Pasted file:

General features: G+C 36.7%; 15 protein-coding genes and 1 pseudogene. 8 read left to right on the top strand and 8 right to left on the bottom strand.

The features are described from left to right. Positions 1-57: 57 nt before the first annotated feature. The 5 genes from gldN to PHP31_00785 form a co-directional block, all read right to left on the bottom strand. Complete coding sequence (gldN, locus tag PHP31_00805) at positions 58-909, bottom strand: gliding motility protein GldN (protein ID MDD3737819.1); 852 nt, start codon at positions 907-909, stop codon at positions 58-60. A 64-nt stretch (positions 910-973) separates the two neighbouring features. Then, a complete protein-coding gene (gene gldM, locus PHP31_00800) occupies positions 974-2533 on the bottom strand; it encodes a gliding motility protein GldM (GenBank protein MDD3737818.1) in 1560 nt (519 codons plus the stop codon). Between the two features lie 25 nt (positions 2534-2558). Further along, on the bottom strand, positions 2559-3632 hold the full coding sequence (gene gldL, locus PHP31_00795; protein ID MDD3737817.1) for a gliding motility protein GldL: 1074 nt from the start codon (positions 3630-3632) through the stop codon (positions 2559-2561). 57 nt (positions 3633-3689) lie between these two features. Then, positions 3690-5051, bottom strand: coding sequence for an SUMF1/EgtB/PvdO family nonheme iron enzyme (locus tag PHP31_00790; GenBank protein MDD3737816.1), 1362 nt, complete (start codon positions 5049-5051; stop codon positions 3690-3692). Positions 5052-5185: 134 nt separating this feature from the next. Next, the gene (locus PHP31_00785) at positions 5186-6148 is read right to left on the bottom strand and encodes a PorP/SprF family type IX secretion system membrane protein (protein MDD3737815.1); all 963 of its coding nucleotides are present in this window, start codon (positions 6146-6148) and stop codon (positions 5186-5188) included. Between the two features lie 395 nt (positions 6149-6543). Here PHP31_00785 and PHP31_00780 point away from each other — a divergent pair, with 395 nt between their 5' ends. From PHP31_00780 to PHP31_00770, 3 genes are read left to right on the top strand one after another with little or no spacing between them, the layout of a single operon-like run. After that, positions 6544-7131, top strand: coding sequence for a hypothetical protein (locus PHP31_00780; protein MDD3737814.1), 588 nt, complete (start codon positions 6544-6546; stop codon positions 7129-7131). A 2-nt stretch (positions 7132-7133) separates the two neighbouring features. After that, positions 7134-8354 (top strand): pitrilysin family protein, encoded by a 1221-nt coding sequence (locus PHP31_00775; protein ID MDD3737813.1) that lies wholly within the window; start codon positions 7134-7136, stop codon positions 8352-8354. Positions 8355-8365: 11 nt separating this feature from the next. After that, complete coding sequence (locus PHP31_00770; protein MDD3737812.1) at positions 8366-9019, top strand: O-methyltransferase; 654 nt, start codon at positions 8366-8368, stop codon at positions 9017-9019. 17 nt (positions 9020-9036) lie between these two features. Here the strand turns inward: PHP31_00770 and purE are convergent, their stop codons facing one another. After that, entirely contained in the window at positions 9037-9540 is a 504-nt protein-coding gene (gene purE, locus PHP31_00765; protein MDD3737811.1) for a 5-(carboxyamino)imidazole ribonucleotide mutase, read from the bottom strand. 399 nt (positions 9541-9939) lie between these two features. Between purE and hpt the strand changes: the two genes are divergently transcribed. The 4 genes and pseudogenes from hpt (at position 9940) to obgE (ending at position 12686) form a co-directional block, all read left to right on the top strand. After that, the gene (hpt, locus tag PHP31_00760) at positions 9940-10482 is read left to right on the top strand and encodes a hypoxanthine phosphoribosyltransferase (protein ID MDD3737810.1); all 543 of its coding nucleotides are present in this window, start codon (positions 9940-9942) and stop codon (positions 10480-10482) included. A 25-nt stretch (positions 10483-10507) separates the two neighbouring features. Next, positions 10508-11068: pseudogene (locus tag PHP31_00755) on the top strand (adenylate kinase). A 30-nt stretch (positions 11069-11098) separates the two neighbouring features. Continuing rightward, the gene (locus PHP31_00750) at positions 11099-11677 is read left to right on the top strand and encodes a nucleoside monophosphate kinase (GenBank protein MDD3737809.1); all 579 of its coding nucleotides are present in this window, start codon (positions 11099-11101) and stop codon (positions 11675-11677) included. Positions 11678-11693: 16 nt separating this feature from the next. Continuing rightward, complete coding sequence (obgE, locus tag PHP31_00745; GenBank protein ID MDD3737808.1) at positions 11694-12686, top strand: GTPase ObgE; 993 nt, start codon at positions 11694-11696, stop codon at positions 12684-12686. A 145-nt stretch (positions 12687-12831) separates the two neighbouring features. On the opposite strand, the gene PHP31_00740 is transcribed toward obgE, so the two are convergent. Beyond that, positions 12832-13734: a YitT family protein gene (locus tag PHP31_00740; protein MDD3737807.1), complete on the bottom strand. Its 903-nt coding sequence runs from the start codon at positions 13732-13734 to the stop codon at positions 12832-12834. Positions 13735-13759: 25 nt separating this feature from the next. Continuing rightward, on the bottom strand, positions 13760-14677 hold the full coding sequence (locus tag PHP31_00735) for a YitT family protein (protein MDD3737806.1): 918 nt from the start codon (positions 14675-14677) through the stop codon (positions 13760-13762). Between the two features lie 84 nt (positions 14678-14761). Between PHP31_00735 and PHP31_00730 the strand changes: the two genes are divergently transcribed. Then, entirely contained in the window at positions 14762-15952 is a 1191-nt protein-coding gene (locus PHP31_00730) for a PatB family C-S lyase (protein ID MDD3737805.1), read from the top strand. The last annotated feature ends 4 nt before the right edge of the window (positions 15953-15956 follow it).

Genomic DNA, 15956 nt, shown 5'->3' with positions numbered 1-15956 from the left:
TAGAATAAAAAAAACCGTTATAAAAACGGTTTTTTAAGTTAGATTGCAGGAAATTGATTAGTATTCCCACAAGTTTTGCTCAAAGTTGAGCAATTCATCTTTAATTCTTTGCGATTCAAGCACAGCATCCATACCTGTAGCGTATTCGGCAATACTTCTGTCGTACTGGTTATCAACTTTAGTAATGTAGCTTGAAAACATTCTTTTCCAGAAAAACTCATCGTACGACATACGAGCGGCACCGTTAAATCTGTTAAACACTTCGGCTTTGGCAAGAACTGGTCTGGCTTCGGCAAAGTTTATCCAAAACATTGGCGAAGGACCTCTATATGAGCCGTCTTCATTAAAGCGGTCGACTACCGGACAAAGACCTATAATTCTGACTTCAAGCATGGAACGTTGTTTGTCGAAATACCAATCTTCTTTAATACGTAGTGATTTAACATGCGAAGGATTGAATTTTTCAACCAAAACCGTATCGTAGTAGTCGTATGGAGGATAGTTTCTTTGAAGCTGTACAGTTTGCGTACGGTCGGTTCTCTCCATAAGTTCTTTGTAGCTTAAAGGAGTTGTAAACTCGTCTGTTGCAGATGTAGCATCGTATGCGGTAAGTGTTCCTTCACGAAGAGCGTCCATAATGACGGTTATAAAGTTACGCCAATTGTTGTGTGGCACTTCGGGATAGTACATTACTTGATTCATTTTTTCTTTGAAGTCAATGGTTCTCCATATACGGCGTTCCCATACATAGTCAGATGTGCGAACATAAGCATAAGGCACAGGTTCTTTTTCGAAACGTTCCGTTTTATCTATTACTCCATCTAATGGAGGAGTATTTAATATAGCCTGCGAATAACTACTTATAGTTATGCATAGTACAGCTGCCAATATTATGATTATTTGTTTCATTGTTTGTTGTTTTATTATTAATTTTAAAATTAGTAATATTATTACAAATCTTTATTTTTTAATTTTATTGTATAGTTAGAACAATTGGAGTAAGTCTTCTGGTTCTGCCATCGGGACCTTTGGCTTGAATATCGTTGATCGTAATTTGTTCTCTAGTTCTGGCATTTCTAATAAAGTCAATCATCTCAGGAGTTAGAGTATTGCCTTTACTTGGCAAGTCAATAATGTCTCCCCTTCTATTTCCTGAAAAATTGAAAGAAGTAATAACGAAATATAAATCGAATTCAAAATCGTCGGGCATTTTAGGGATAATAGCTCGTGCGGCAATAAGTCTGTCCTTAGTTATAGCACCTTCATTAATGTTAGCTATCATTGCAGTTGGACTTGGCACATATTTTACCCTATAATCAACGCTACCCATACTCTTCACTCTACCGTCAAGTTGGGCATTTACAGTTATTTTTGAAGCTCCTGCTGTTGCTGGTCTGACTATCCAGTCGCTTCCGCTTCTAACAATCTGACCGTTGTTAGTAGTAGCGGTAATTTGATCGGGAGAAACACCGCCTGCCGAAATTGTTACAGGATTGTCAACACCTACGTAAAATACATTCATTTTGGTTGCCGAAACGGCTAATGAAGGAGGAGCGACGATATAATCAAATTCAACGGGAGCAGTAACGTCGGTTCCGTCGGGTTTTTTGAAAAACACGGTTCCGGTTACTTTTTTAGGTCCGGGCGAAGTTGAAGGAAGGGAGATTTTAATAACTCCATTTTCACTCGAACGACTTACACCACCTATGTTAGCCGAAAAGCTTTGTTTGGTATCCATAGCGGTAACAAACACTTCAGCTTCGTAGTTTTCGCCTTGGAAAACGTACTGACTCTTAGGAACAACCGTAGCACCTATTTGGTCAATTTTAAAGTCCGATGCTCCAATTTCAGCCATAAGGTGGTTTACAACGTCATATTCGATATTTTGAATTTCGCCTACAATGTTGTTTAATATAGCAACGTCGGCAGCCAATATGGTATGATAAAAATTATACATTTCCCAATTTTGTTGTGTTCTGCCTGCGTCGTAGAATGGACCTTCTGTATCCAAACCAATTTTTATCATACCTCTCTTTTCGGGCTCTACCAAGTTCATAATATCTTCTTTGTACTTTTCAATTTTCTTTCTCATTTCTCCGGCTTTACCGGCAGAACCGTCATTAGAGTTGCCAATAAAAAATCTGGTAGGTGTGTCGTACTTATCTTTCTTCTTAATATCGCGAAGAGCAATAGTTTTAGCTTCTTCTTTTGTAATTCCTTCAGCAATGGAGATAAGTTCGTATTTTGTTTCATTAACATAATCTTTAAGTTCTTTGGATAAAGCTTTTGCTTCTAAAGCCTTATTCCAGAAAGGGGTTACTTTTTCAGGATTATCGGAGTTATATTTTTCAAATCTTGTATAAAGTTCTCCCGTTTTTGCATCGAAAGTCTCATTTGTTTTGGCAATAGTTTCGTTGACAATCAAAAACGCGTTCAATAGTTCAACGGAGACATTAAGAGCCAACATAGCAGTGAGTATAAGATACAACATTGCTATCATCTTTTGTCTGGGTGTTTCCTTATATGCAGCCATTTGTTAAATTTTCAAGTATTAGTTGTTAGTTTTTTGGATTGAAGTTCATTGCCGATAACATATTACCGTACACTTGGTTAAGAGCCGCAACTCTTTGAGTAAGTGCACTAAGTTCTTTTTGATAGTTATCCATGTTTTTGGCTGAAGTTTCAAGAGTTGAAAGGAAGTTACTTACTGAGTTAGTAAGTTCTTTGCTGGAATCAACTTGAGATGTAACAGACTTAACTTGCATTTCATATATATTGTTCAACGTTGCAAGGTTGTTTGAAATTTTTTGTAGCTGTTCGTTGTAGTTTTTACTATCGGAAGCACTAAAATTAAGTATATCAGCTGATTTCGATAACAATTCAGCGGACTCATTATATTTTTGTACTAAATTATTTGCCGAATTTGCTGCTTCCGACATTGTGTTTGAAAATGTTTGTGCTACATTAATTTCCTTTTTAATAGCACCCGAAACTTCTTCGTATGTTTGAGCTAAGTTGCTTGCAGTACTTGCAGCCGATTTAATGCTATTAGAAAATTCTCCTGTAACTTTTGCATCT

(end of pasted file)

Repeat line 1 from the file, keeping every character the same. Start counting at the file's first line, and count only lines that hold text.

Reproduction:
General features: G+C 36.7%; 15 protein-coding genes and 1 pseudogene. 8 read left to right on the top strand and 8 right to left on the bottom strand.